Bus mouse card. Will not work with a serial or PS/2 mouse - it is an old interface.
The second card looks to be an EGA card rather than a CGA.
**If anyone has a copy of the disk(s) that came with the setup I'd appreciate a copy please.
Am I too understand that one can use this card to connect a PS/2 mouse into an older machine?
The standard MOUSE.COM that comes with later versions of DOS does detect InPort (bus) mouses, and it is the only driver required to use them.
Mice information here. Note that the Microsoft bus mouse is essentially a passive device, much like an old joystick. All the smarts reside on the InPort microcontroller card. The PS/2 mouse, on the other hand, has the smarts in the mouse.
I never understood the Microsoft InPort mouse. Takes up a whole ISA slot, while a serial mouse only uses part of a multi-I/O serial card. No cheaper than a serial mouse either.
The bus mouse did use less CPU time than a serial mouse, a good thing with low end systems. It also left the serial port open for other uses like connecting to a mini-computer.
Measurably so? Compared to the cycles used to display the mouse pointer, the interrupt servicing time for a serial mouse driver would seem to be negligible.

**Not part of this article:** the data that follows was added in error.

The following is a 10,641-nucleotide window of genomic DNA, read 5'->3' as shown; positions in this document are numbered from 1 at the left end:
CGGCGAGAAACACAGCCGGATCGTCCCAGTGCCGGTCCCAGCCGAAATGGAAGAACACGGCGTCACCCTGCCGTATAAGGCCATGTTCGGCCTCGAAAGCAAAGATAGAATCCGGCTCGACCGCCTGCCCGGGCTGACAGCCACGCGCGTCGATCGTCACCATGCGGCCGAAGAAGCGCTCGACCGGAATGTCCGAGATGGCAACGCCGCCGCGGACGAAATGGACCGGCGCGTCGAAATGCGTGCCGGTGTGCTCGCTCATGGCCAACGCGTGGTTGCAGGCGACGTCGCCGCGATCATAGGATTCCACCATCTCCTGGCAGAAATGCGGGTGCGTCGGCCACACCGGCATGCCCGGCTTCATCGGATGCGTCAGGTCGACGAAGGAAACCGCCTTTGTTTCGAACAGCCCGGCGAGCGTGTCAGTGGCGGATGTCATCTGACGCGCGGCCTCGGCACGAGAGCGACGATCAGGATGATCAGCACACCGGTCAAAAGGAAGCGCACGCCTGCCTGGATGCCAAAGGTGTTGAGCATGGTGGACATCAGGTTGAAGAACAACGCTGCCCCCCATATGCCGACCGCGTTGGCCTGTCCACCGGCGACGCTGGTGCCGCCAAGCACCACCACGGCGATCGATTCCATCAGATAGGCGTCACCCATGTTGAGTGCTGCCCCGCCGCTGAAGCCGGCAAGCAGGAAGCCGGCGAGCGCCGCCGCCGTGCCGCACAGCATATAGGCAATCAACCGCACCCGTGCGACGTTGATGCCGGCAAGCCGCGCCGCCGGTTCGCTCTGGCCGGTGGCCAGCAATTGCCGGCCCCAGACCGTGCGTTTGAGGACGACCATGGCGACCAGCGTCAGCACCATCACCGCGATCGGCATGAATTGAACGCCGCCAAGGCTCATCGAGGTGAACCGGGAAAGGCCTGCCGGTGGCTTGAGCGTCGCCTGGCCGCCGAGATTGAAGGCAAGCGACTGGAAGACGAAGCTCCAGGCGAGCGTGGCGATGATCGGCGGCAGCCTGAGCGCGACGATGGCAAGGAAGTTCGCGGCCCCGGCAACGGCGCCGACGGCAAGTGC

Many systems by that time had capabilities for at least 2 serial ports; witness the multi-I/O card above--add a 1488, 1489 and an 8250 and you're in business. I don't think I have a vintage PC with only a single serial port.
True, it was a design destined for failure. However I think some video cards integrated the InPort design - I have one such card, an ATI Graphics Ultra something or other. It's the same jack, I haven't tried to see if it works, I'm terrified of damaging my relatively rare mouse in case it is a different "bus mouse" design. The card originally came with an ATI mouse that I can't seem to find any info about.
My experience was based on a CompuAdd 286. Unfortunately, that system gave up the ghost about 5 years ago so I can't confirm these values. What I remember was that Turbo Pascal compiles took about 10% longer with the serial mouse installed compared with the Logitech bus mouse. Additionally, using Windows 3 with a modem would often stall when the serial mouse was attached; problems that did not show up when using a bus mouse. I did connect that system via serial cable to other systems; I preferred the bus mouse to disconnecting either modem or serial cable to attach serial mouse or hoping that IRQ sharing would work this time.